bed


From The Collaborative International Dictionary of English v.0.48:

Bed \Bed\, n. [AS. bed, bedd; akin to OS. bed, D. bed, bedde,
   Icel. be?r, Dan. bed, Sw. b[aum]dd, Goth. badi, OHG. betti,
   G. bett, bette, bed, beet a plat of ground; all of uncertain
   origin.]
   1. An article of furniture to sleep or take rest in or on; a
      couch. Specifically: A sack or mattress, filled with some
      soft material, in distinction from the bedstead on which
      it is placed (as, a feather bed), or this with the
      bedclothes added. In a general sense, any thing or place
      used for sleeping or reclining on or in, as a quantity of
      hay, straw, leaves, or twigs.
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            And made for him [a horse] a leafy bed. --Byron.
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            I wash, wring, brew, bake, . . . make the beds.
                                                  --Shak.
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            In bed he slept not for my urging it. --Shak.
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   2. (Used as the symbol of matrimony) Marriage.
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            George, the eldest son of his second bed.
                                                  --Clarendon.
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   3. A plat or level piece of ground in a garden, usually a
      little raised above the adjoining ground. "Beds of
      hyacinth and roses." --Milton.
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   4. A mass or heap of anything arranged like a bed; as, a bed
      of ashes or coals.
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   5. The bottom of a watercourse, or of any body of water; as,
      the bed of a river.
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            So sinks the daystar in the ocean bed. --Milton.
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   6. (Geol.) A layer or seam, or a horizontal stratum between
      layers; as, a bed of coal, iron, etc.
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   7. (Gun.) See Gun carriage, and Mortar bed.
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   8. (Masonry)
      (a) The horizontal surface of a building stone; as, the
          upper and lower beds.
      (b) A course of stone or brick in a wall.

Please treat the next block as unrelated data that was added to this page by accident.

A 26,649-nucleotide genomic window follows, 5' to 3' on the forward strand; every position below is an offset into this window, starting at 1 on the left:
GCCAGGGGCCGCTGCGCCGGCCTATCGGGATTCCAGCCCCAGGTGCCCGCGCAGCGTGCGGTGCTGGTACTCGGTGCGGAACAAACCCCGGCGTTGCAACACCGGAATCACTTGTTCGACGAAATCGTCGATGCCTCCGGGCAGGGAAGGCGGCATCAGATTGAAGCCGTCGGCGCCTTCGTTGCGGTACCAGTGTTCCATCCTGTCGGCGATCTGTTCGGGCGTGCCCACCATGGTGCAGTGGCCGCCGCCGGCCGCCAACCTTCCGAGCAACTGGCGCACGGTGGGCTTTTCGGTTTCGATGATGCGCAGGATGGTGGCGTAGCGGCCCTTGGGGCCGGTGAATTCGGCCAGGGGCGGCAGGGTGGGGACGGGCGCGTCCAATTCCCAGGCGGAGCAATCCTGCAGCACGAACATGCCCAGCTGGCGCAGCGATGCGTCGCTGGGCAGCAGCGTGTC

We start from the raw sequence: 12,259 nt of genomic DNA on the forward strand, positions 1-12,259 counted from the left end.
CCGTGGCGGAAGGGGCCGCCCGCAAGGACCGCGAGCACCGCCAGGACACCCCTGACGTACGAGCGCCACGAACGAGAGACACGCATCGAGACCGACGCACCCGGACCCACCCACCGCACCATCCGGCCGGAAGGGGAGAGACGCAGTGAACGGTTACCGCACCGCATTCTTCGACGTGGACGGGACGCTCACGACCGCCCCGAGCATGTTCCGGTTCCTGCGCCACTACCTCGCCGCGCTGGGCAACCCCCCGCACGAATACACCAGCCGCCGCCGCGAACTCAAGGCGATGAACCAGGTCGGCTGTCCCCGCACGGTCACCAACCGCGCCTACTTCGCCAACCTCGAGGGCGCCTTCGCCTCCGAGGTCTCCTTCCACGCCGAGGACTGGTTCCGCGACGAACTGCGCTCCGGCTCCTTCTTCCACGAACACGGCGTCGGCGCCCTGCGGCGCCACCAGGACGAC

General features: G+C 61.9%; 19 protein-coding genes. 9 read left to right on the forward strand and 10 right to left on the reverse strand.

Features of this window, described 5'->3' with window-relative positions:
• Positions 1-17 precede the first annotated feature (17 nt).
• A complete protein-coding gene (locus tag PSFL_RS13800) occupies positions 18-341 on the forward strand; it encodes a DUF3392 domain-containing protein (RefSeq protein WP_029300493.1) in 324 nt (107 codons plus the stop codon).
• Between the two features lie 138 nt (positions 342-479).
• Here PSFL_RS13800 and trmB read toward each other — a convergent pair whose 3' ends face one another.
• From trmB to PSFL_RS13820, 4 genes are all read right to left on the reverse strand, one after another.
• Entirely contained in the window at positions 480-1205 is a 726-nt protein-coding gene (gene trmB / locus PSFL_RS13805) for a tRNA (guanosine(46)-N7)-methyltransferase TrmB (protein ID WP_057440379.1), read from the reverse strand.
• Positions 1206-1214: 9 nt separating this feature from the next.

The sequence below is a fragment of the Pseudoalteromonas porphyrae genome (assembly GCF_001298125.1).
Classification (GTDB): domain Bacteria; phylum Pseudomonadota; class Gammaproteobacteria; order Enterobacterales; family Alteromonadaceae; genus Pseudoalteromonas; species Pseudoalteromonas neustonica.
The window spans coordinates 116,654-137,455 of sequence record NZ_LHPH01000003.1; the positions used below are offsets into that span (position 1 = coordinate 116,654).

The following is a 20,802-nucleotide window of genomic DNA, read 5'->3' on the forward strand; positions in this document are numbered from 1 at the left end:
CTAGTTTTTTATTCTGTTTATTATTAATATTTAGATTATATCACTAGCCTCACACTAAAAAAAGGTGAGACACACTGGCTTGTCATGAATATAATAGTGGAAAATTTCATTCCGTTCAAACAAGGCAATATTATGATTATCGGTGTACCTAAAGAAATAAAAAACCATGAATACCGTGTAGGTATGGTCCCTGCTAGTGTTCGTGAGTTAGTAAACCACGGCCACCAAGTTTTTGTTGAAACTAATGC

(c) The place or material in which a block or brick is
          laid.
      (d) The lower surface of a brick, slate, or tile.
          --Knight.
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   9. (Mech.) The foundation or the more solid and fixed part or
      framing of a machine; or a part on which something is laid
      or supported; as, the bed of an engine.
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   10. The superficial earthwork, or ballast, of a railroad.
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   11. (Printing) The flat part of the press, on which the form
       is laid.
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   Note: Bed is much used adjectively or in combination; as, bed
         key or bedkey; bed wrench or bedwrench; bedchamber;
         bedmaker, etc.
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   Bed of justice (French Hist.), the throne (F. lit bed)
      occupied by the king when sitting in one of his
      parliaments (judicial courts); hence, a session of a
      refractory parliament, at which the king was present for
      the purpose of causing his decrees to be registered.

   To be brought to bed, to be delivered of a child; -- often
      followed by of; as, to be brought to bed of a son.

   To make a bed, to prepare a bed; to arrange or put in order
      a bed and its bedding.

   From bed and board (Law), a phrase applied to a separation
      by partial divorce of man and wife, without dissolving the
      bonds of matrimony. If such a divorce (now commonly called
      a judicial separation) be granted at the instance of the
      wife, she may have alimony.
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.

From The Collaborative International Dictionary of English v.0.48:

Bed \Bed\, v. i.
   To go to bed; to cohabit.
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         If he be married, and bed with his wife. --Wiseman.
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.

From The Collaborative International Dictionary of English v.0.48:

Bed \Bed\, v. t. [imp. & p. p. Bedded; p. pr. & vb. n.
   Bedding.]
   1. To place in a bed. [Obs.] --Bacon.
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   2. To make partaker of one's bed; to cohabit with.
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            I'll to the Tuscan wars, and never bed her. --Shak.
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   3. To furnish with a bed or bedding.
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   4. To plant or arrange in beds; to set, or cover, as in a bed
      of soft earth; as, to bed the roots of a plant in mold.
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   5. To lay or put in any hollow place, or place of rest and
      security, surrounded or inclosed; to embed; to furnish
      with or place upon a bed or foundation; as, to bed a
      stone; it was bedded on a rock.
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            Among all chains or clusters of mountains where
            large bodies of still water are bedded.
                                                  --Wordsworth.
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   6. (Masonry) To dress or prepare the surface of stone) so as
      to serve as a bed.
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   7. To lay flat; to lay in order; to place in a horizontal or
      recumbent position. "Bedded hair." --Shak.
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